In short, even prior to 9/11, I didn't find the idea of lots and lots of casualties as part of my story about people in tights and using laser-vision to be something that made the stories more realistic.  Maybe it was the history major in me who'd read too many stories, or the news junkie me that watched coverage of Serbia, or...  I dunno.  I have good folks who wanted to make sure I basically understood the currency of other's lives?  Who can say.  It just made me wonder what the writers were thinking, piling up those death counts, and if they understood what even a few hundred deaths could mean.  Hadn't they been paying attention when McVeigh drove that U-Haul truck up to the Federal Building on Oklahoma City?

Lots of dead people wasn't funny, and I felt a bit like, in comics, it was being treated as such, and I didn't understand why.

The bottom line was that you weren't talking about super humans taking pot shots at each other in the skies above Metropolis, you were talking about wholesale murder as entertainment.  You were changing the stories to something that now needed to be about "what happens when a whole lot of people die?"  I really don't think that a lot of people my age knew that it didn't mean "righteous vengeance", it meant national mourning, tragedy, grief and a lot of steeling yourself for what would come as you prepared for what would be a long battle.

I should mention, I have always been deeply uncomfortable with the destruction of Coast City in the Superman titles as a side-note to The Death of Superman.  The fact that Superman's death was continually treated like a big deal in the DCU, but the flattening of Coast City was rarely mentioned outside of some second hand justification of the horrendous direction DC took Hal Jordan in the early 90's has always been a demonstration of what sort of thinking must have been going on in editorial, and presages a lot of the mess that was the 90's.

In a lot of ways, I'd argue that 9/11 helped wipe out Wildstorm as a Universe as the time, leaving mostly only Planetary intact as it may have taken the jaded angle, but the scales it worked on and its goals were so different.

DC tried rebooting Wildstorm more than once, and it never took over the years.  Flash forward to 2010ish and Jim Lee, founder of Wildstorm, is promoted to be Co-Publisher of the DC Comics line.  September 2011, and DC reboots, bringing in talent not from Wildstorm, but the imitators at Marvel at the time and merging the Wildstorm U right into the DCU (and everyone sort of shrugged as Stormwatch failed to become a thing and acclaimed writer Paul Cornell fled the comic, screaming).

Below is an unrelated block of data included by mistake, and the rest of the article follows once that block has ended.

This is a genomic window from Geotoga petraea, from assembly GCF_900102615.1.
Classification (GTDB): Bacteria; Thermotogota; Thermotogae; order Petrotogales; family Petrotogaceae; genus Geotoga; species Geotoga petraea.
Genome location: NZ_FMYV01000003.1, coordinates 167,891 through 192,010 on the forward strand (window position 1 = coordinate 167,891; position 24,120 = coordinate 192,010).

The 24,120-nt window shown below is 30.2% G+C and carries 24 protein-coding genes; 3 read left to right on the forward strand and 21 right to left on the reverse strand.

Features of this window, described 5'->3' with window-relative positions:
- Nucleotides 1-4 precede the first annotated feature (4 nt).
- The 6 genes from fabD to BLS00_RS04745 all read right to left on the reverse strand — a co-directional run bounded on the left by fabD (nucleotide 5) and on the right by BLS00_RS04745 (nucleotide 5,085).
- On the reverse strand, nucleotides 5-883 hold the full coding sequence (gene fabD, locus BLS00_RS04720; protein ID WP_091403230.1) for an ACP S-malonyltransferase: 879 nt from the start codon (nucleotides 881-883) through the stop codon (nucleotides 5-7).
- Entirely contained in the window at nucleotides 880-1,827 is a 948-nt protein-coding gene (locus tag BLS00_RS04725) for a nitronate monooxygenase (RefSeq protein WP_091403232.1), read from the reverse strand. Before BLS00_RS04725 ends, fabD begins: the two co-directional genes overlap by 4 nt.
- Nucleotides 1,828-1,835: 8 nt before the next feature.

The same Jim Lee works with kid-on-too-much-sugar writer Geoff Johns to essentially turn Justice League into a Wildstorm title, including scenes with Superman straight up killing bad guys and a lot of stuff explodes pointlessly over 6 repetitive, unthrilling, baffling issues.

And...  meanwhile, DC Entertainment's Animation Division releases a feature length film more or less giving a pretty good response as to why Classic Formula Superman was a better idea than all this The Authority jazz, or, perhaps, Nu Superman as presented by Jim Lee.

I'm just saying.

*by the way, The Midnighter may be one of the snarkiest ideas ever that only I think was a snarky response to Wolverine and Batman.  I'm still not clear that the creators weren't kidding.  And if they weren't, that was just the least good character ever.
**if there was anything that ever told me more about the impotent posturing of milk-fed, suburban-bred kids trying to feel tough by association, its been the idea playing lots of video games and watching scary movies has somehow bred a tougher class of young person audience than...  pretty much any generation whose biggest challenge hasn't been chronic obesity


Jake Shore said...

Great post. I've never read Superman #775, but I will certainly check it out now. You and I agree a lot on what Superman is all about. That's why I think Kingdom Come was such an important and timely work. God, I wish there was something like that kind of thoughtfulness in the new 52. As I've stated before, I find the that Superman's "old-fashionedness," as some see it, is a huge strength in the character, and part of what makes him even more compelling in the world today; a hero without the cynicism and disdain for the world, who runs against some of the current social/political currents today. What a well of storytelling that could be; of character development, and yet the DC brass think we'd all rather see comics with hot-shot artists drawing giant splash pages, about 3-40 words of dialogue, and smart-ass one liners. And don't forget lots of TnA, and some over the top violence.

Good point about the Coast City thing. That really was treated like some sort of afterthought (likely because it was a plot device to get rid of Hal Jordan).

To your point, by they way, is it me or is DC animation doing a lot of cool stuff, and doing it well?

And could you expand on your thoughts about Superman in DKR. I thought his depiction was fantastic, and I'm not sure why some people took a dim or cynical view of Superman after that.

The League said...

I do think DC Animation is trying a bit harder, and I feel Lauren Montgomery is coming into her own as a director. Adapting better storylines from the comics isn't hurting.

My theory on the DKR Superman is that a lot of folks read Batman's inner monologue in the comic, and as this was their first exposure to Superman they identified with what they saw in the comic as per Bruce's snarky, anti-establishment take on Superman. In the book, Batman describes Clark as the dumbly dutiful government stooge (at least by the time the story begins), even if the book suggests something else is going on - note the wink by Clark at the end of the book. And, of course, Dark Knight Strikes Again.

An oddity of DKR is that even though its a book about a 55 year old man, its a 55 year old Batman, a guy who is still dealing with the death of his parents like an angry kid, which I suppose is a lot more relatable to most folks in that target age group of high schoolers to young adults than what I think Superman might mean to either kids looking for a good guy or adults who may be looking for a character about about something a bit different than tactical superiority.